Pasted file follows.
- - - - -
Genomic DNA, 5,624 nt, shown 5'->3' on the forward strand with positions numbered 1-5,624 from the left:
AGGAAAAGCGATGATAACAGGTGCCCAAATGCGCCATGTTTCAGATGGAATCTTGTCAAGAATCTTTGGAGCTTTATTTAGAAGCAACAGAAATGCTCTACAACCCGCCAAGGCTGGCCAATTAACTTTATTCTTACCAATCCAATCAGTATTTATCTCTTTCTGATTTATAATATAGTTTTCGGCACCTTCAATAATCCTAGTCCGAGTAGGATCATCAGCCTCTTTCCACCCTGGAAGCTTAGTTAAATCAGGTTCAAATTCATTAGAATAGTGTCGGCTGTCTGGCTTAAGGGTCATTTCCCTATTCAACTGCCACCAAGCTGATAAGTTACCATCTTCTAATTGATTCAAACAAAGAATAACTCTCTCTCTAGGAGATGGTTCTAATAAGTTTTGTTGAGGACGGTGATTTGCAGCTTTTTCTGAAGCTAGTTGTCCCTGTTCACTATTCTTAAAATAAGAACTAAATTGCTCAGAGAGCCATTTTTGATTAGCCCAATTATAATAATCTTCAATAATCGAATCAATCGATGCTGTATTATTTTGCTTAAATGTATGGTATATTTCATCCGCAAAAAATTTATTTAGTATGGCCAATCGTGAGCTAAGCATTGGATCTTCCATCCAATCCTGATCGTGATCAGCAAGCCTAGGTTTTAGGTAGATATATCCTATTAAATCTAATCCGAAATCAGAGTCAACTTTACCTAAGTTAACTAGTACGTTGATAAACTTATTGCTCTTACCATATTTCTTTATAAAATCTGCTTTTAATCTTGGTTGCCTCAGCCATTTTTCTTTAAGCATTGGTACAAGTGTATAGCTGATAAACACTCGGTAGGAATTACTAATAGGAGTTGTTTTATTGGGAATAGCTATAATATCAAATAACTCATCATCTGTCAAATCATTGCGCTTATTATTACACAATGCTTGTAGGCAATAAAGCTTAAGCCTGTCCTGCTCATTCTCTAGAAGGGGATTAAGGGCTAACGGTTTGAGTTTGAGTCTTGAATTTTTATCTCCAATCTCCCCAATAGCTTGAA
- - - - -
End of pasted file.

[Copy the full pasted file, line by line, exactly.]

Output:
Genomic DNA, 5,624 nt, shown 5'->3' on the forward strand with positions numbered 1-5,624 from the left:
AGGAAAAGCGATGATAACAGGTGCCCAAATGCGCCATGTTTCAGATGGAATCTTGTCAAGAATCTTTGGAGCTTTATTTAGAAGCAACAGAAATGCTCTACAACCCGCCAAGGCTGGCCAATTAACTTTATTCTTACCAATCCAATCAGTATTTATCTCTTTCTGATTTATAATATAGTTTTCGGCACCTTCAATAATCCTAGTCCGAGTAGGATCATCAGCCTCTTTCCACCCTGGAAGCTTAGTTAAATCAGGTTCAAATTCATTAGAATAGTGTCGGCTGTCTGGCTTAAGGGTCATTTCCCTATTCAACTGCCACCAAGCTGATAAGTTACCATCTTCTAATTGATTCAAACAAAGAATAACTCTCTCTCTAGGAGATGGTTCTAATAAGTTTTGTTGAGGACGGTGATTTGCAGCTTTTTCTGAAGCTAGTTGTCCCTGTTCACTATTCTTAAAATAAGAACTAAATTGCTCAGAGAGCCATTTTTGATTAGCCCAATTATAATAATCTTCAATAATCGAATCAATCGATGCTGTATTATTTTGCTTAAATGTATGGTATATTTCATCCGCAAAAAATTTATTTAGTATGGCCAATCGTGAGCTAAGCATTGGATCTTCCATCCAATCCTGATCGTGATCAGCAAGCCTAGGTTTTAGGTAGATATATCCTATTAAATCTAATCCGAAATCAGAGTCAACTTTACCTAAGTTAACTAGTACGTTGATAAACTTATTGCTCTTACCATATTTCTTTATAAAATCTGCTTTTAATCTTGGTTGCCTCAGCCATTTTTCTTTAAGCATTGGTACAAGTGTATAGCTGATAAACACTCGGTAGGAATTACTAATAGGAGTTGTTTTATTGGGAATAGCTATAATATCAAATAACTCATCATCTGTCAAATCATTGCGCTTATTATTACACAATGCTTGTAGGCAATAAAGCTTAAGCCTGTCCTGCTCATTCTCTAGAAGGGGATTAAGGGCTAACGGTTTGAGTTTGAGTCTTGAATTTTTATCTCCAATCTCCCCAATAGCTTGAA